Women are essential stakeholders in health care, serving as workers, caregivers, and consumers — yet we do not have an equal voice in its leadership.
The facts are overwhelmingly dismal. The percentage of women on Fortune 500 health care executive teams and boards has been nearly flat since 2015, hovering around 22 percent. Another number that hasn’t budged: Only one-third of hospital executives are women. There’s also been little change in the startup world, with women accounting for less than 12 percent of digital health CEOs and venture capital partners. Things just aren’t moving fast enough.
The Rock Health team has been surveying women and writing about the state of gender diversity in health care since 2012. But the tone is different this year. A palpable movement (#MeToo, #TimesUp, and others) has focused attention on this enormous problem that was previously whispered about only in break rooms. There’s a heightened awareness and motivation to create workplaces that support and advance all employees — perhaps that’s why we received more survey responses this year than ever before.
Health care has not been immune to the negative fallout of gender discrimination. In fact, #MeTooMedicine has become its own phenomenon, a place where women working in the health care space — from hospitals to venture capital and beyond (see the Appendix for the range of occupations) — have bravely shared stories of harassment and discrimination in the workplace. These cases have emerged from all levels of the health care workforce, ranging from gender discrimination against pharma sales representatives all the way up to top executives and tenured scientists.
And don’t get me started about the explicit objectification of women on display at industry events as recently as last month. Conferences must do away with booth babes, manels, and explicit dancers. There are better options.
The health care industry can take several actions to spur meaningful change. For one, the mission of gender equality needs to be amplified through communities. Our survey findings indicate that women who are part of a women’s support network or community give their companies a higher overall cultural rating. The same rings true for having a mentor or sponsor.
We overwhelmingly heard from women about the need for more women-friendly and flexible work environments. This means, for instance, replacing some of the boozy after-work networking events with lunchtime events that are easier for parents to attend. And developing parental leave policies that support all parents equally.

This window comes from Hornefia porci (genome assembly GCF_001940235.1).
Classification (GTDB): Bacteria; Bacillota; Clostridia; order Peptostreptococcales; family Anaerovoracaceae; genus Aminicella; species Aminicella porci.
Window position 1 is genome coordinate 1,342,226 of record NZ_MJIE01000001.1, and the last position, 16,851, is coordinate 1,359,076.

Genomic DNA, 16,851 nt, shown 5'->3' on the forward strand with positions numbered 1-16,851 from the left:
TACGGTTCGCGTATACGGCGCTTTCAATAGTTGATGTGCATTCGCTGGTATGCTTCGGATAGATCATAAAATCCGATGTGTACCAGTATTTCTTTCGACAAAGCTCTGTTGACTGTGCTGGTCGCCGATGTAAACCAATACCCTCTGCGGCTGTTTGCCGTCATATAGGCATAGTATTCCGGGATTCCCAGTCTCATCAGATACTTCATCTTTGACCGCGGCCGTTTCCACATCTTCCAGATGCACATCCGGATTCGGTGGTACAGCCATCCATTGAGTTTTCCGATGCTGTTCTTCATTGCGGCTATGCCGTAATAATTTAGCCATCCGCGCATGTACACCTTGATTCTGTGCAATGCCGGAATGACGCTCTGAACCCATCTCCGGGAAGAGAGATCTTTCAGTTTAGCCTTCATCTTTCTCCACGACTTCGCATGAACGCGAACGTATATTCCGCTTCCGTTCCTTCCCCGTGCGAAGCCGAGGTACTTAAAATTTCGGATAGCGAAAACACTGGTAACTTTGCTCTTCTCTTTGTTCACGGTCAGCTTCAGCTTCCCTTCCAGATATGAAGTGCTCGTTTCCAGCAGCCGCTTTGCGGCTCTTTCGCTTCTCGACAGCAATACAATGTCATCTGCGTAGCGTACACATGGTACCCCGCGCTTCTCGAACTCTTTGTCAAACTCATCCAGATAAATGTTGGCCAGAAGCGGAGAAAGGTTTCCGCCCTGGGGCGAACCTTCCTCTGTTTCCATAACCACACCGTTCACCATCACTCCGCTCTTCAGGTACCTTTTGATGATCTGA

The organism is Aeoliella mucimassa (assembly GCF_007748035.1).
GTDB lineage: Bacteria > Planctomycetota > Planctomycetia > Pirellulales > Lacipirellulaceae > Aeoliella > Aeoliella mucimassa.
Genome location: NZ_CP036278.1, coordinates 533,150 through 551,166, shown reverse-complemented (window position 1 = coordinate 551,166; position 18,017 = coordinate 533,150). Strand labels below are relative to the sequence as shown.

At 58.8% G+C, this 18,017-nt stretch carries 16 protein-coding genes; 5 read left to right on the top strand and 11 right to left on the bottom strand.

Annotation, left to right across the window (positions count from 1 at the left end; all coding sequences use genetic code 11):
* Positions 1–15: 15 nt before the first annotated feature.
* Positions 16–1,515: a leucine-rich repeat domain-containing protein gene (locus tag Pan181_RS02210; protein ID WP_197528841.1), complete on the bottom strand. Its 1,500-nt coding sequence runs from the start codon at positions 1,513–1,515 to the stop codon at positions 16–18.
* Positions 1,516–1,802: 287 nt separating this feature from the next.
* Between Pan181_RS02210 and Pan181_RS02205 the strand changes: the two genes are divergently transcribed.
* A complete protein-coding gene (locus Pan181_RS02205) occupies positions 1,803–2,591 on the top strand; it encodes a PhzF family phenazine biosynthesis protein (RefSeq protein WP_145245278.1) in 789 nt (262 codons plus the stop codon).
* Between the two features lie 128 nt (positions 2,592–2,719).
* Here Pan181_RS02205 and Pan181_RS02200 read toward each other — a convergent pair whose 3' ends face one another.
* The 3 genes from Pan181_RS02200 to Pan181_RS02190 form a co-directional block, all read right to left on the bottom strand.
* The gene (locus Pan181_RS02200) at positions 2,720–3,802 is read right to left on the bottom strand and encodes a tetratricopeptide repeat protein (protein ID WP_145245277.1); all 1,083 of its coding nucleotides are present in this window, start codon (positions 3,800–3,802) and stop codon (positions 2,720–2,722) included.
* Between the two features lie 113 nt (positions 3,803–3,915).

There’s no shortage of ideas from women on how to create better workplaces, and those ideas vary depending on the needs of the employees. I suggest that organizations get input directly from the employees who will likely benefit from the policies and programs.
Equally important, don’t require that women do all the (unpaid) legwork behind diversity and inclusion efforts.
The effort to improve gender parity in the health care workforce and beyond isn’t just about what’s happening today. It’s about the legacy we leave behind for those who follow in our footsteps. One survey respondent, Natasha Vianna of Honor, told us, “As a woman of color and mother, my unique experiences and perspectives are valuable and important in shaping an inclusive space for people now and in the future. Many women of color like me aren’t just thinking about growing our own careers today, but are changing the dynamic for other women, people with underrepresented identities, and young people who may follow us. There are many girls of color like my daughter who are interested in the field, but don’t get exposure to role models with similar backgrounds. Because of this, it’s important for me to be a strong advocate and visible role model so she and others won’t have to go through what so many of us had to.”
With enough women and men on board to fight for gender equality, we can find courage in each other and collectively spur a greater change. As Mary Anne Radmacher wrote in her survey response, “Courage does not always roar. Sometimes courage is the quiet voice at the end of the day saying, ‘I will try again tomorrow.'”
And so we will.
Halle Tecco is a founder at Rock Health. She’s an early-stage digital health angel investor and an adjunct assistant professor of business at Columbia Business School. She has her M.B.A. from Harvard Business School and is currently pursuing a master’s degree in public health at Johns Hopkins University.